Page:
The bright yellow fields of oilseed rape are a familiar sight at this time of year, but for scientists what lies beneath is just as exciting.
Researchers at the Institute of Food Research are looking at how to turn straw from oilseed rape into biofuel. Preliminary findings are pointing at ways the process could be made more efficient, as well as how the straw itself could be improved.
Straw from crops such as wheat, barley, oats and oilseed rape is seen as a potential source of biomass for second generation biofuel production. Currently the UK produces around 12 million tonnes of straw. Although much is used for animal bedding, mushroom compost and energy generation, there still exists a vast surplus.
Straw contains a mix of sugars that could be used as a source of biofuels that do not compete with food production but instead represent a sustainable way of utilising waste. However, the sugars are in a form that makes them inaccessible to the enzymes that release them for conversion into biofuels, so pre-treatments are needed. The pre-treatments make the complex carbohydrates more accessible to enzymes that convert them to glucose, in a process called saccharification. This is then fermented by yeast into ethanol.
Using the facilities at the Biorefinery Centre on the Norwich Research Park, Professor Keith Waldron and his team have been looking at the steps needed to unlock the sugars tied up in the tough straw structure. In particular, they have looked at the pre-treatment stage, focusing on steam explosion, which involves ‘pressure-cooking’ the biomass, to drive a number of chemical reactions. A rapid pressure-release then causes the material to be ripped open, to further improve accessibility.
They varied the temperature and duration of steam explosion and then used a variety of physical and biochemical techniques to characterise what effects varying the pre-treatments had on the different types of sugars before and after saccharification.
The amount of cellulose converted to glucose increased with the severity of the pretreatment. Saccharification efficiency is also associated with the loss of specific sugars, and subsequent formation of sugar breakdown products.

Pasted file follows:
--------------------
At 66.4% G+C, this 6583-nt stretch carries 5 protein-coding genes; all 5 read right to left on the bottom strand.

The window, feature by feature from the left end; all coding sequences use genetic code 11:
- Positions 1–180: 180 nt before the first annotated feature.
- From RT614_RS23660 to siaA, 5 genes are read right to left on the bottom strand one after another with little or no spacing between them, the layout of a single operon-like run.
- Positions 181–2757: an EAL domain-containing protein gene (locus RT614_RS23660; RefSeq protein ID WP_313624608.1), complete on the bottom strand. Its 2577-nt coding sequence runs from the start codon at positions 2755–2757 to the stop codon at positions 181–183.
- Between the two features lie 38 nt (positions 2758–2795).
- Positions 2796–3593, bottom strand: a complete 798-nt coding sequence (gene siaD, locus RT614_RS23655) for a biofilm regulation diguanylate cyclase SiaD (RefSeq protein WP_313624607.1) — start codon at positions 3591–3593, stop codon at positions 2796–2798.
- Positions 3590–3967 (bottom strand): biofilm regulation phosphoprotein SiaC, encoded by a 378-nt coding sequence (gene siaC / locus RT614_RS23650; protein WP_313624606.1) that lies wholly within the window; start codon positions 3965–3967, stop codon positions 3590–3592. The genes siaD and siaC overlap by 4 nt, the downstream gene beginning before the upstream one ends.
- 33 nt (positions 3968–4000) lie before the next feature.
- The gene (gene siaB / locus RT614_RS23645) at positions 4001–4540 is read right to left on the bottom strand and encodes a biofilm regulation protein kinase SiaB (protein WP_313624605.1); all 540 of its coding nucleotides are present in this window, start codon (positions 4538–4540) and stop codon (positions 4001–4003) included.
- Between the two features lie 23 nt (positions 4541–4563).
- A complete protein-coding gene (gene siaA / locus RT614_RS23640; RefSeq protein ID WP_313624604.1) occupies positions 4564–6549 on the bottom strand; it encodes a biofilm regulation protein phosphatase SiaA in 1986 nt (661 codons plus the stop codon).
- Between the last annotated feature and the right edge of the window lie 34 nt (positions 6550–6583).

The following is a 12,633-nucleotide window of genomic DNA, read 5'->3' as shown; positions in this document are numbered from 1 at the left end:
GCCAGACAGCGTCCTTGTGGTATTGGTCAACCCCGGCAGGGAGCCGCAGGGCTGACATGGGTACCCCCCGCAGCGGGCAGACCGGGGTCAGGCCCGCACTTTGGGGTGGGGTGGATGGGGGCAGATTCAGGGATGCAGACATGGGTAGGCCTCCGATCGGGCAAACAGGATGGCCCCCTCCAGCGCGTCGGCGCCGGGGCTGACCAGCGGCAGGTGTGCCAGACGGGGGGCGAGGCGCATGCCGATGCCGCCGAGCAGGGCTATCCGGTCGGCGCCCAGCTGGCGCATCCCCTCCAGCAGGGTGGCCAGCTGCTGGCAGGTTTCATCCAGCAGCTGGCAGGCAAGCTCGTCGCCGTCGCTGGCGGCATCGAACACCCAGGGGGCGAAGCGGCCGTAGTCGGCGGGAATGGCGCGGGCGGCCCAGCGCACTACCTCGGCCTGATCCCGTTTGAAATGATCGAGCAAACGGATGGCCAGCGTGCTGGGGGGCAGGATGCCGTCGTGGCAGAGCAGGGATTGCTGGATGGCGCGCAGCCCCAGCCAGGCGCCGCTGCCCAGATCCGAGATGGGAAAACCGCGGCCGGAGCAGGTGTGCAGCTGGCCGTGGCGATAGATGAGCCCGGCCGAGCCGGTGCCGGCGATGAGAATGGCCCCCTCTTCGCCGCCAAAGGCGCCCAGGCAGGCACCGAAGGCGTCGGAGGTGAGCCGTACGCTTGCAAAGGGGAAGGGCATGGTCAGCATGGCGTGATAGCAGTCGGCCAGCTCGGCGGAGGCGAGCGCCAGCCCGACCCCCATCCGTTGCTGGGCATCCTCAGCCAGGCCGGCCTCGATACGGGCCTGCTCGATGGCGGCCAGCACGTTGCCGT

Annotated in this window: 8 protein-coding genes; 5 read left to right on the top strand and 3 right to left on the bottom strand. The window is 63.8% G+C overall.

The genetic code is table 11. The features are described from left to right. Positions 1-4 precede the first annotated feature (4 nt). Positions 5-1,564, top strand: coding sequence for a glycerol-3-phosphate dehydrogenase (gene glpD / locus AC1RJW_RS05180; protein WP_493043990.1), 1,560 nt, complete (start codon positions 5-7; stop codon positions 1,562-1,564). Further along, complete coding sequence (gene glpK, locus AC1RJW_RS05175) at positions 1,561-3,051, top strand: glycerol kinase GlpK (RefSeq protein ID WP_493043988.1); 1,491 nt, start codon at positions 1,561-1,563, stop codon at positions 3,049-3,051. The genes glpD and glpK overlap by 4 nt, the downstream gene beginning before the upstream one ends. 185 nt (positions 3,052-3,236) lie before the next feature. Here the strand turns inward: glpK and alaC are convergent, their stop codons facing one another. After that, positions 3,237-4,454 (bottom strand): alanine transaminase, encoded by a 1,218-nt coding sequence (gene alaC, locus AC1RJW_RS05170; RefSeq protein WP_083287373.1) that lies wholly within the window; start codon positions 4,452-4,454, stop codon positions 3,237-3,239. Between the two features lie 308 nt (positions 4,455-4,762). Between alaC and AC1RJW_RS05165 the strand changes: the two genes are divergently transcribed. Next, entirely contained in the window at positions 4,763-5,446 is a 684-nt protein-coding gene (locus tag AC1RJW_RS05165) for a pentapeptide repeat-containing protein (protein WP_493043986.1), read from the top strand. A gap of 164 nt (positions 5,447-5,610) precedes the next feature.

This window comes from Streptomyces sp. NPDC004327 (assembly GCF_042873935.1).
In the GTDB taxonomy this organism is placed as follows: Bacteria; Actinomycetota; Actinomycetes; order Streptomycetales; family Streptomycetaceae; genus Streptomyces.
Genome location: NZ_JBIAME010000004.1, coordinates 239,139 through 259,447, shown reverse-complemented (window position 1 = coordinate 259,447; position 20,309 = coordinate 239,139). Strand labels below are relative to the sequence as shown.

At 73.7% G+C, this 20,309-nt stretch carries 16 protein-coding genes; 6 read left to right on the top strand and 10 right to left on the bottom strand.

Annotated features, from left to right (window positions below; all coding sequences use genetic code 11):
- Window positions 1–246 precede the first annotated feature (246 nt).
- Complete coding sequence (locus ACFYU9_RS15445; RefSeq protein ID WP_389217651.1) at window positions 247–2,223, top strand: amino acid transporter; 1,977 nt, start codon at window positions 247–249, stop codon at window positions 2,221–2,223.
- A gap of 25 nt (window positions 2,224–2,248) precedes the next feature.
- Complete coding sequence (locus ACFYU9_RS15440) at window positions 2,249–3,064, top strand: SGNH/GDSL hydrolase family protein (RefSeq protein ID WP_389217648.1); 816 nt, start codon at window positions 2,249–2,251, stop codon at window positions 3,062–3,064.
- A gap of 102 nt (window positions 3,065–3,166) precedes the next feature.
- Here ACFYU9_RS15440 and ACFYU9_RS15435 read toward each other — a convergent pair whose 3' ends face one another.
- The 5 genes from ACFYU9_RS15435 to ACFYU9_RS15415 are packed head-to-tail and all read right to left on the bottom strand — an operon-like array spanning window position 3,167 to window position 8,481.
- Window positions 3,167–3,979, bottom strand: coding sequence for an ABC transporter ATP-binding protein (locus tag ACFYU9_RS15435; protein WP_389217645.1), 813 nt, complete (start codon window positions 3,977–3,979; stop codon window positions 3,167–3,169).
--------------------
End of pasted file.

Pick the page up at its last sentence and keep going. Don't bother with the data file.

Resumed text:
In a further study funded by the BBSRC / EPSRC Integrated Biorefining Research and Technology Club, the scientists discovered the key factors that determine the efficiency of saccharification. One particular compound, uronic acid, limited the rate at which enzymes worked. The final sugar yield was closely related to the removal of xylan, a common component of plant cell walls. The abundance of lignin, a ‘woody’ cell wall component, was positively related to the amount of available sugars.
These findings will help improve the efficiency by which straw can be converted to biofuels. For example, adding enzymes that more effectively remove xylan should improve yield. Controlling the level of lignin in the material should also help.
It may even be possible to improve the straw itself, for example to reduce the uronic acid content in the biomass, as suggested by these findings. In the main, oilseed rape has been bred to improve oilseed yield and disease resistance, without paying much attention to the straw. The IFR is working with colleagues at the University of York and the John Innes Centre to see whether there are ways of breeding more “biofuel-ready” varieties of oilseed rape, with the same yields of oilseed but with more amenable straw. In addition, a full understanding of the polysaccharides and other compounds made available during pretreatment may mean other valuable co-products, like platform chemicals, may be viably produced from the surplus straw.